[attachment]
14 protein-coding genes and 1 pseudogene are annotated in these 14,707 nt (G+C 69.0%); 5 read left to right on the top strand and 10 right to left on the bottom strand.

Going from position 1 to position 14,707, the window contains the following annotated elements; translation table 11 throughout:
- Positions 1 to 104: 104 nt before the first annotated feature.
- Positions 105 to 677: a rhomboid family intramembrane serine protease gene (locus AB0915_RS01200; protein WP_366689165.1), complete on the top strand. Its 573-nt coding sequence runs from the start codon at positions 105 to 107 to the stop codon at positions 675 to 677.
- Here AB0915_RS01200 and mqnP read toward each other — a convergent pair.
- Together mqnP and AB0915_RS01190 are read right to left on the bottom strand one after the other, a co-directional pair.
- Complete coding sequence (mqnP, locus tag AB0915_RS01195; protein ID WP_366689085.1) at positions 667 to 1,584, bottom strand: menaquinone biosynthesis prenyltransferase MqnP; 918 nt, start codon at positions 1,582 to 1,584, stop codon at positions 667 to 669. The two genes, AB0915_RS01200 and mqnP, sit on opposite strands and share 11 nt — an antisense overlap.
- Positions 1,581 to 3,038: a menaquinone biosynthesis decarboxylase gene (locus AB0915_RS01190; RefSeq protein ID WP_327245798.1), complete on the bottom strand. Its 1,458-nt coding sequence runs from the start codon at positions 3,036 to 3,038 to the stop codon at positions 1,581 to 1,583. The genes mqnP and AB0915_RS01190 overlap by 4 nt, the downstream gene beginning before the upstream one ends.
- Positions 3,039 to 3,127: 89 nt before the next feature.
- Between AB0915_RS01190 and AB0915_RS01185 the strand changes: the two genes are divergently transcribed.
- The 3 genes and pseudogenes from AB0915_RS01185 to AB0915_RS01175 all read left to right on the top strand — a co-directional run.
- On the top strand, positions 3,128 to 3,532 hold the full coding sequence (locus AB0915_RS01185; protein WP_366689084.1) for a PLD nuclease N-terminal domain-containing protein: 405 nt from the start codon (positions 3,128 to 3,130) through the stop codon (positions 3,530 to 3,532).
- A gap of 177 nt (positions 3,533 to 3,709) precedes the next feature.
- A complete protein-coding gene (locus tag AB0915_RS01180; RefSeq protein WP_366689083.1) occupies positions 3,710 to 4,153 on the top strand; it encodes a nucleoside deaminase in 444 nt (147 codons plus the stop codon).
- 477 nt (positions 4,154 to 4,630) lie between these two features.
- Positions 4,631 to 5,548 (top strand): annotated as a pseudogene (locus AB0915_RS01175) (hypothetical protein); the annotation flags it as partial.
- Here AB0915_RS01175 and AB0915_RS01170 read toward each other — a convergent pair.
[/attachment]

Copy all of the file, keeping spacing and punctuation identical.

14 protein-coding genes and 1 pseudogene are annotated in these 14,707 nt (G+C 69.0%); 5 read left to right on the top strand and 10 right to left on the bottom strand.

Going from position 1 to position 14,707, the window contains the following annotated elements; translation table 11 throughout:
- Positions 1 to 104: 104 nt before the first annotated feature.
- Positions 105 to 677: a rhomboid family intramembrane serine protease gene (locus AB0915_RS01200; protein WP_366689165.1), complete on the top strand. Its 573-nt coding sequence runs from the start codon at positions 105 to 107 to the stop codon at positions 675 to 677.
- Here AB0915_RS01200 and mqnP read toward each other — a convergent pair.
- Together mqnP and AB0915_RS01190 are read right to left on the bottom strand one after the other, a co-directional pair.
- Complete coding sequence (mqnP, locus tag AB0915_RS01195; protein ID WP_366689085.1) at positions 667 to 1,584, bottom strand: menaquinone biosynthesis prenyltransferase MqnP; 918 nt, start codon at positions 1,582 to 1,584, stop codon at positions 667 to 669. The two genes, AB0915_RS01200 and mqnP, sit on opposite strands and share 11 nt — an antisense overlap.
- Positions 1,581 to 3,038: a menaquinone biosynthesis decarboxylase gene (locus AB0915_RS01190; RefSeq protein ID WP_327245798.1), complete on the bottom strand. Its 1,458-nt coding sequence runs from the start codon at positions 3,036 to 3,038 to the stop codon at positions 1,581 to 1,583. The genes mqnP and AB0915_RS01190 overlap by 4 nt, the downstream gene beginning before the upstream one ends.
- Positions 3,039 to 3,127: 89 nt before the next feature.
- Between AB0915_RS01190 and AB0915_RS01185 the strand changes: the two genes are divergently transcribed.
- The 3 genes and pseudogenes from AB0915_RS01185 to AB0915_RS01175 all read left to right on the top strand — a co-directional run.
- On the top strand, positions 3,128 to 3,532 hold the full coding sequence (locus AB0915_RS01185; protein WP_366689084.1) for a PLD nuclease N-terminal domain-containing protein: 405 nt from the start codon (positions 3,128 to 3,130) through the stop codon (positions 3,530 to 3,532).
- A gap of 177 nt (positions 3,533 to 3,709) precedes the next feature.
- A complete protein-coding gene (locus tag AB0915_RS01180; RefSeq protein WP_366689083.1) occupies positions 3,710 to 4,153 on the top strand; it encodes a nucleoside deaminase in 444 nt (147 codons plus the stop codon).
- 477 nt (positions 4,154 to 4,630) lie between these two features.
- Positions 4,631 to 5,548 (top strand): annotated as a pseudogene (locus AB0915_RS01175) (hypothetical protein); the annotation flags it as partial.
- Here AB0915_RS01175 and AB0915_RS01170 read toward each other — a convergent pair.